Attorney General James files second antitrust lawsuit in six months to end illegal Google monopolies
AG James co-leads the bipartisan coalition of 37 AG in Alleging Google
Illegally maintains App Store monopolies, unfairly ahead of the competition
NEW YORK – New York Attorney General Letitia James today continued her work to fight for consumers and small businesses in New York City by co-leading a bipartisan coalition of 37 attorneys general in a lawsuit sued Google LLC for its illegal and anti-competitive conduct in seeking to maintain the company’s monopoly power in the mobile app distribution and in-app payment processing markets. Through a series of exclusionary contracts and other anti-competitive behavior on the Google Play Store, Google has deprived users of Android devices of strong competition that could lead to greater choice and greater innovation, as well as at considerably lower prices for mobile applications. Attorney General James and the coalition – co-led by the attorneys general of Utah, North Carolina and Tennessee – also accuse Google of requiring app developers to sell in-app digital content. via apps purchased through the Google Play Store use Google Billing as an intermediary, forcing app users to pay Google’s commission (up to 30%) indefinitely.
“Google has served as the guardian of the Internet for many years, but more recently it has also become the guardian of our digital devices, which has made us all pay more for the software we use every day.” , said Attorney General James. “Once again we see Google using its dominance to illegally crush the competition and make billions in profits. Through its illegal behavior, the company has made hundreds of millions of Android users turn to Google, and only Google, for the millions of apps they can choose to download to their phones and tablets. Worse yet, Google is wringing the lifeblood out of millions of small businesses that are only looking to compete. We are filing this lawsuit to end Google’s illegal monopoly power and finally give voice to millions of consumers and business owners.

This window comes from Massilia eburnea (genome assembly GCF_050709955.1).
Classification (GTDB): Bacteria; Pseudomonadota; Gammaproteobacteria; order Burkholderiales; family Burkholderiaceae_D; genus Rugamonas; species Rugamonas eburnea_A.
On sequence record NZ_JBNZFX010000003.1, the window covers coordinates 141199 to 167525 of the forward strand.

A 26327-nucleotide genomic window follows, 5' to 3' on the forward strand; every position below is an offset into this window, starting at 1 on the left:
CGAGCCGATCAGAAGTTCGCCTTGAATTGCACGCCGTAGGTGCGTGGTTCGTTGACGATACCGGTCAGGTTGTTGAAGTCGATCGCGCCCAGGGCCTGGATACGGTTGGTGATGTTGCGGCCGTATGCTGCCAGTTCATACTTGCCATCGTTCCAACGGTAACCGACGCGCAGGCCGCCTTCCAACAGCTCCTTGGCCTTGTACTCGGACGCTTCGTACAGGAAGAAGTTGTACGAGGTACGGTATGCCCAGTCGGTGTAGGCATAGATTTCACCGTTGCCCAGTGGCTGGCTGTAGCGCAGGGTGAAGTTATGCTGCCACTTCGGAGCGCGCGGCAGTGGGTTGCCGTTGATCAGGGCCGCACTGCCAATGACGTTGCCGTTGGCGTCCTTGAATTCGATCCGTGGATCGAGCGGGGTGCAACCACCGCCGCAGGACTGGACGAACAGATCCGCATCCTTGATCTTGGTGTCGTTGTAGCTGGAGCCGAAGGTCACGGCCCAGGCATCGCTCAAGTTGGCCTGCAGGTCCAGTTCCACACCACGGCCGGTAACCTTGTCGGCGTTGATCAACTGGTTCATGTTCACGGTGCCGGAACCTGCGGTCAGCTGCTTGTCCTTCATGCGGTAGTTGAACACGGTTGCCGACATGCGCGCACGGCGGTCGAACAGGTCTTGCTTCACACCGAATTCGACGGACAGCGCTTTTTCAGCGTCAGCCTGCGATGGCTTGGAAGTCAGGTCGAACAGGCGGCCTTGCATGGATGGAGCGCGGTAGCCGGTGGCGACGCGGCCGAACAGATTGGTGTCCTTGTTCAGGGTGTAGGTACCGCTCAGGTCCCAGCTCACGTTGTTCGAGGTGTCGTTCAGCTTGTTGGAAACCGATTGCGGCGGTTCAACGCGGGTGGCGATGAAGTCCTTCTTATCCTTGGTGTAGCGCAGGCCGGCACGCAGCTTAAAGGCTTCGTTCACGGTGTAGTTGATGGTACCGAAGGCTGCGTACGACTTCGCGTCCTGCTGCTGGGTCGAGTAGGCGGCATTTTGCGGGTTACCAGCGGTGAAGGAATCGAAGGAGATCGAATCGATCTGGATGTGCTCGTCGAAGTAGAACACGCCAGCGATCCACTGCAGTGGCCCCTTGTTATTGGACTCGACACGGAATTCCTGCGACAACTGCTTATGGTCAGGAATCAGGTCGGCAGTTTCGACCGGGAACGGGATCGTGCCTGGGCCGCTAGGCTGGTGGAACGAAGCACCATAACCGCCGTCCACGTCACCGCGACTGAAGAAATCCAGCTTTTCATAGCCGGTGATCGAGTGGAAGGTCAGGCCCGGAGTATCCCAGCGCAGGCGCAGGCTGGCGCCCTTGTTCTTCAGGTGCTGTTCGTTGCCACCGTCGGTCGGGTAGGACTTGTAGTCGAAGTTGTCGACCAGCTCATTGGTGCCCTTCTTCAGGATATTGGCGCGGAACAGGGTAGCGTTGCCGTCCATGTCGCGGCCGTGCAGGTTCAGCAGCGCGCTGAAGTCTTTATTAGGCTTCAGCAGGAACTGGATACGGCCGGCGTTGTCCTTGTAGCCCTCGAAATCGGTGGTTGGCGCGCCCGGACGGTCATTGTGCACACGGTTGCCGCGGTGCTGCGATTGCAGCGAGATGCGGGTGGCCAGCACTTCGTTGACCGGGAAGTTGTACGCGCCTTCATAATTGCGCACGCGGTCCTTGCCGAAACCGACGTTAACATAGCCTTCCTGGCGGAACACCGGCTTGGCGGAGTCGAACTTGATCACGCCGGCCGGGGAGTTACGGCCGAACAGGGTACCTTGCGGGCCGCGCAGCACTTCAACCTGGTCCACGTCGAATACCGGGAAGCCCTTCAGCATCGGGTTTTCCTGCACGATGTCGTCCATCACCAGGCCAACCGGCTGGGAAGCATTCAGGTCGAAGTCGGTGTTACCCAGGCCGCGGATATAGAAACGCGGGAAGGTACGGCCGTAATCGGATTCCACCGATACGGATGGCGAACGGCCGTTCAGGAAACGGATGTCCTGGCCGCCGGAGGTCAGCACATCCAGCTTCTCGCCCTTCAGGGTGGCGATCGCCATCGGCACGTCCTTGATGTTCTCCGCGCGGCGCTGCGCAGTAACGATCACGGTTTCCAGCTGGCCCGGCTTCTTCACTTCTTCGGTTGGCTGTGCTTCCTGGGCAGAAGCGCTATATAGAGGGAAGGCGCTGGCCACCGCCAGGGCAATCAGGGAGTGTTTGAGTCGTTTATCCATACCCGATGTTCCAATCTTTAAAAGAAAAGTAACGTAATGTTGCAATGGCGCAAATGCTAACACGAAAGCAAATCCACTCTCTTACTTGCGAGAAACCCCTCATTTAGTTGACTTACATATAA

Google has shut down the Android app distribution ecosystem to competitors
Google launched its Android operating system (OS), originally marketing it as an “open source” platform. By promising to keep Android open, Google has managed to convince original equipment manufacturers (OEMs) – such as Samsung – and mobile network operators (MNOs) – such as Verizon – to adopt Android and, more importantly. yet, to give up the development of their own application stores to compete with the Google Play Store. After Google achieved a “critical mass” of adoption of the Android operating system by developers and application users, Google decided to shut down the Android operating system ecosystem – and the distribution market. relevant Android applications – to any effective competition, among other things, requiring OEMs and MNOs to enter into various exclusivity contracts and other restrictions. These contractual restrictions not only discourage, but prevent OEMs and MNOs from competing, or fostering competition, in the relevant market. Today’s lawsuit alleges that Google’s conduct constitutes, among other things, an illegal maintenance of a monopoly.
To support Google’s efforts, Attorney General James and the coalition further allege that Google has engaged in the following behavior, all aimed at strengthening and protecting its monopoly position on the distribution of Android applications:
- Google imposes technical barriers that strongly discourage or completely prevent third-party app developers from distributing apps outside of the Google Play Store. Specifically, Google is incorporating into Android a series of deceptive security warnings and other barriers that discourage users from downloading apps from any source outside of the Google Play Store, thereby preventing developers from downloading apps from any source outside of the Google Play Store. direct-to-consumer distribution applications and application stores.